Some critical remarks on the latest agreement between Kosovo and Serbia

Sead Zimeri

Recently in Brussels an agreement between Serbia and Kosovo regarding the status of Kosovo as well as the rights of the Serbian minority in Kosovo was reached. It is already hailed by many as historic and a breakthrough in an otherwise stalemate political situation. The negotiations between the two parties have been going on for some time now, despite the protests on both sides. The determination to resolve the Kosovo problem proved strong and survived its critiques. But what kind of agreement have they reached? Reading the agreement I could not but wonder if this agreement was not based on completely wrong premises. There are positive sides to this agreement, which should be unconditionally endorsed. But although it is very much open to interpretation as to what it really means and how will it reflect the politics on the ground, in its totality it is overwhelmingly negative.

What is positive is that Serbia has finally got to its senses and recognized Kosovo. They are still denying it publicly but one cannot negotiate the future of the Serbian minority in Kosovo unless that negotiation was built on the solid assumption that Kosovo is recognized, or about to be recognized, as an independent legal entity, a sovereign country. Serbia has therefore, for all intents and purposes, recognized Kosovo. This is a huge step in the right direction.

It is positive in another sense also, although this could only be viewed as negative from the Serbian side. Kosovo’s independence is one way to stall the ambitions of the Serb nationalism for the Greater Serbia. Greater Serbia may live in Serbian folklore but as a political ambition it has been incapacitated permanently. Serbia may only look to a future within its own current territories. Its ultra-nationalistic ambitions are forever thwarted.

There is, however, no denying that the independence of Kosovo adds fuel to the feeling of powerlessness of the Serbian nationalist discourse in achieving its desired objectives and the incapacitating injury that it sustained as a result of the independence of Kosovo. It makes the loss of Kosovo more traumatic than it would have otherwise been. Kosovo is traumatic for Serbia not simply because it, once upon a time, was part of Serbia, the “cradle of Serbian culture” as the Serb nationalist discourse likes to believe, but because it has effectively and forever thwarted and delegitimised an expansionist Serbian ideology. Nay, it has shattered the Serbian nationalist dream into thousand pieces and it has even sliced a part of the land that was considered the cradle of Serbia. They were dreaming for more, and they were forced to accept even less than they already had. For this the Serbian nationalistic discourse will never forgive Kosovo.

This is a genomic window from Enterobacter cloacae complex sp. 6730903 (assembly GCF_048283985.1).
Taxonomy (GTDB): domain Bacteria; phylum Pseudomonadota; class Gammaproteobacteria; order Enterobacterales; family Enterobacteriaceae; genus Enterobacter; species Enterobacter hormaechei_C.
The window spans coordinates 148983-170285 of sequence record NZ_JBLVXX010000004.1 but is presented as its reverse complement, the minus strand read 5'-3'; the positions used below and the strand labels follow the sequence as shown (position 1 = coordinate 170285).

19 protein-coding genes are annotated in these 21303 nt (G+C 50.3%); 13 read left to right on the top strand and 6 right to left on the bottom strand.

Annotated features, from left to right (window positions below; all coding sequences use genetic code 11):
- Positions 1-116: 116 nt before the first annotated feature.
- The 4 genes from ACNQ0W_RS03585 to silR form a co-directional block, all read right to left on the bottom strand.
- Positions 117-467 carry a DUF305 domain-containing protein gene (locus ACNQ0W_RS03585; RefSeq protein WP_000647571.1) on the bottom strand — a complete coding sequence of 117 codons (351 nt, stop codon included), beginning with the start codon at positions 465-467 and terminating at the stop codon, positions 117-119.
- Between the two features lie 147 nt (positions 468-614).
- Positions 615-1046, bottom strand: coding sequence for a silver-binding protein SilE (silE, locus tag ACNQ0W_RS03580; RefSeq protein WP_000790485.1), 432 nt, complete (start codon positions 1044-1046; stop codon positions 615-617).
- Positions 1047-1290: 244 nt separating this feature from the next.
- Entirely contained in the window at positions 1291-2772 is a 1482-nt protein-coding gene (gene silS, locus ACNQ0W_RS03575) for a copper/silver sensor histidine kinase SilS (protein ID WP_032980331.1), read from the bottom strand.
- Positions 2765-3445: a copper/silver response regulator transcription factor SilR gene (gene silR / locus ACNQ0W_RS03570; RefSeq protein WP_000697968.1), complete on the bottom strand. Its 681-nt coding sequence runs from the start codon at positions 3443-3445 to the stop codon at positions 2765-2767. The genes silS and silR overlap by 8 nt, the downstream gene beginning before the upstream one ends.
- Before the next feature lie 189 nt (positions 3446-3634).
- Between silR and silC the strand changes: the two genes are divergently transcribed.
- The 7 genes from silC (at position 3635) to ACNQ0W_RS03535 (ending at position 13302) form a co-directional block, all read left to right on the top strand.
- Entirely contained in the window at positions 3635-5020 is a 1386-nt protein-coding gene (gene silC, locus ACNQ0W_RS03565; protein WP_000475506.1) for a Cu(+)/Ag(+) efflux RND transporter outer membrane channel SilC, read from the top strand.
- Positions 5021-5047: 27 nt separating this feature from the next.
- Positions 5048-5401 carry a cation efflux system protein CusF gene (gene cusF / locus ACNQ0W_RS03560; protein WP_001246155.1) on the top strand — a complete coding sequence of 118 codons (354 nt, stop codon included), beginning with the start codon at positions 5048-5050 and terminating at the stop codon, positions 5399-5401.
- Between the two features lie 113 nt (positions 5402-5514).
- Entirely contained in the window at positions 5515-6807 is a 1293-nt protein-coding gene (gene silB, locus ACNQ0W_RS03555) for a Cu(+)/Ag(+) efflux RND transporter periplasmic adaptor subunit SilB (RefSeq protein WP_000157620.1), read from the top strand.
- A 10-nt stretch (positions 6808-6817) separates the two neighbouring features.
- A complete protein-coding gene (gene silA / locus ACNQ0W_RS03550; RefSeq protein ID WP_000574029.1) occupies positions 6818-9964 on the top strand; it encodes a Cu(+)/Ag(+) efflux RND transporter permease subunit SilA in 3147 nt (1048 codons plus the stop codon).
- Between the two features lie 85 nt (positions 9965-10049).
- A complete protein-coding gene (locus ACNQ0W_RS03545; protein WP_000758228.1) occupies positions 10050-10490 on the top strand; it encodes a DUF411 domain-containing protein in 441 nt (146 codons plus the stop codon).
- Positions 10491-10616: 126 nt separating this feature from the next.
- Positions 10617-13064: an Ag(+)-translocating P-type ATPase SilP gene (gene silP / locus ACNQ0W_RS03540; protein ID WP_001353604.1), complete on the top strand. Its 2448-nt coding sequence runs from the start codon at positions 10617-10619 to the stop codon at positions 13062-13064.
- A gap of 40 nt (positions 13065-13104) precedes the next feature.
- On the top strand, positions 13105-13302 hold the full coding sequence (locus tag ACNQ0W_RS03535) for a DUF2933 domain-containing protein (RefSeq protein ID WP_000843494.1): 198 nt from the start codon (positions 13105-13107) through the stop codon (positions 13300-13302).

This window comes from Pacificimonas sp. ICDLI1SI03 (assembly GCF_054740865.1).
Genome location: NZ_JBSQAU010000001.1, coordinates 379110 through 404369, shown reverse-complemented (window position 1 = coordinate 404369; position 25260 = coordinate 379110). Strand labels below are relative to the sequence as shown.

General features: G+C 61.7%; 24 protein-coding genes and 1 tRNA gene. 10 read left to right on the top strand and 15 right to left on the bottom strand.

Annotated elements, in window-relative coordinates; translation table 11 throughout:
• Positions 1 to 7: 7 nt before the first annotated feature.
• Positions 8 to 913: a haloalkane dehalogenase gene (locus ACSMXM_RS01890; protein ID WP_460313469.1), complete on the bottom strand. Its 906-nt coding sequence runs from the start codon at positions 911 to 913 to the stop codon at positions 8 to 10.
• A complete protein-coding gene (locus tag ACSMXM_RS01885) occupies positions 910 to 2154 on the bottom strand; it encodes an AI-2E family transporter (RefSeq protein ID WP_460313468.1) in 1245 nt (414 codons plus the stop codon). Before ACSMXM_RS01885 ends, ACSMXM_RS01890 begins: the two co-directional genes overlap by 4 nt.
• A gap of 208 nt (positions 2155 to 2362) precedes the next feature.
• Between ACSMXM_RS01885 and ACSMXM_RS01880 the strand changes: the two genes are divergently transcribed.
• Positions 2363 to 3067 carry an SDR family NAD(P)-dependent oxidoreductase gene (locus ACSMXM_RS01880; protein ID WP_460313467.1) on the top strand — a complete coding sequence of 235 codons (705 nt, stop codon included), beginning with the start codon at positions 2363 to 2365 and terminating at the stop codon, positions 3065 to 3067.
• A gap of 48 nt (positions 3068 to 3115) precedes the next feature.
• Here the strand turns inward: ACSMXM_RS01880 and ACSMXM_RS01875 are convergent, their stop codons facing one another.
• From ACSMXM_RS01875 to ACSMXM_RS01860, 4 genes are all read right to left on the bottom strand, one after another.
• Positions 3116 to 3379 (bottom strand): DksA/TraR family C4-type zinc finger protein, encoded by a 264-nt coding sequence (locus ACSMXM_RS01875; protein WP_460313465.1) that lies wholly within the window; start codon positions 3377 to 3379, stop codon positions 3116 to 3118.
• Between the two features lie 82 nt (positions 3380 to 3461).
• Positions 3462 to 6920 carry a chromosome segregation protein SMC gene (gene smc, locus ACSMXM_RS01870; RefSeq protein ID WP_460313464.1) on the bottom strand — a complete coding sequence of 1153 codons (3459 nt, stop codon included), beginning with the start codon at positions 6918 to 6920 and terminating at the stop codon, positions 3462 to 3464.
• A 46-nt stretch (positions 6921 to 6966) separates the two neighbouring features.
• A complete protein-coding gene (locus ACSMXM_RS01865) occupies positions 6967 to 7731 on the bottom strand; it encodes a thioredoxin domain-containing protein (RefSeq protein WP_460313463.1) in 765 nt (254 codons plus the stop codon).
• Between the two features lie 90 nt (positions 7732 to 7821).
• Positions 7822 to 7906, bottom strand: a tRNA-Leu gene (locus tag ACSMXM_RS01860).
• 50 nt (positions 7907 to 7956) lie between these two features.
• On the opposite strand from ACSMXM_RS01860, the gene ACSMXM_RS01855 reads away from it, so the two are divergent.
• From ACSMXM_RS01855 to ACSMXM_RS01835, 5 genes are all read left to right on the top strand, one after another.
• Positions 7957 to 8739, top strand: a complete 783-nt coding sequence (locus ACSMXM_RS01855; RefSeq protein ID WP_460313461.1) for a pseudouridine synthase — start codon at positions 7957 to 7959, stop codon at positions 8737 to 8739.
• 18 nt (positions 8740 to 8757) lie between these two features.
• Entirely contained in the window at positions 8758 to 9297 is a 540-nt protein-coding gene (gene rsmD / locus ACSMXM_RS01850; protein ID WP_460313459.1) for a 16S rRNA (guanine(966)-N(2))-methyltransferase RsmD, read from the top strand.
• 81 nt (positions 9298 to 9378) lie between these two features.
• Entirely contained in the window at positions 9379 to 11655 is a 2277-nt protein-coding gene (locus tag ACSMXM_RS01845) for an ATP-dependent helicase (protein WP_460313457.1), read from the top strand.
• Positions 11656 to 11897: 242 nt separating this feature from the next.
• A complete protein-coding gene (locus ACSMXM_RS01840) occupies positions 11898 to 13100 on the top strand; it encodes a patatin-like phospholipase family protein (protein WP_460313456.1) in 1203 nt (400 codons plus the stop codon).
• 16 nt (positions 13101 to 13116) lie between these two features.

This aspect of Kosovo has never been considered a politically relevant factor. But even if it is not politically relevant it is, nevertheless, analytically relevant in that it provides a context that helps understand the current politics in which the negotiations have been taking place and Serbia’s refusal to recognize Kosovo as an independent state. The declaration of independence of Kosovo has left Serbia bleeding, and the open wound evokes memories of her failure to realize her nationalist dream of Greater Serbia. And the fact that the cause of this failure is a people Serbia had no much regard for makes the memory all the more painful to bear.

Despite its positive side, the agreement is overwhelmingly negative. Thinking about this agreement I could not help but ask: would Serbia accept the agreement on the same terms? The answer must be a resounding no. Serbia would never accept what she wants Kosovo to accept. The reason why she would not accept any of the terms of this agreement is simple: It would contradict the principle of the sovereignty of the Serbian state. Albanians in southern part of Serbia who are a majority there do not enjoy the same rights and privileges that Serbia wants for the Serbian minority in Kosovo.

The other negative aspect of this agreement is that it is premised on the contemptuous assumption that Albanian Kosovars cannot really respect the rights of Serbs in Kosovo. Kosovars cannot respect the rights of the Serb minority because they are not civilised enough to see beyond their ethnicity. It is interesting to note how the Serbian nationalist discourse since Kosovo got its autonomy in 1974 has portrayed Albanians as nationalists with secessionist ambitions. While Kosovo Albanian have indeed shown secessionist ambitions and a degree of nationalism this can only be understood in the wider context of resisting the de facto Serbian occupation of Kosovo. Serbian repression was fuelling the Albanian nationalism in Kosovo for decades and now it laments the fact that Kosovo has gone out of its hands and territory. In this entire saga Serbia constantly forgets to include itself as an active agent that directly contributed to the secessionist ambitions of Albanians.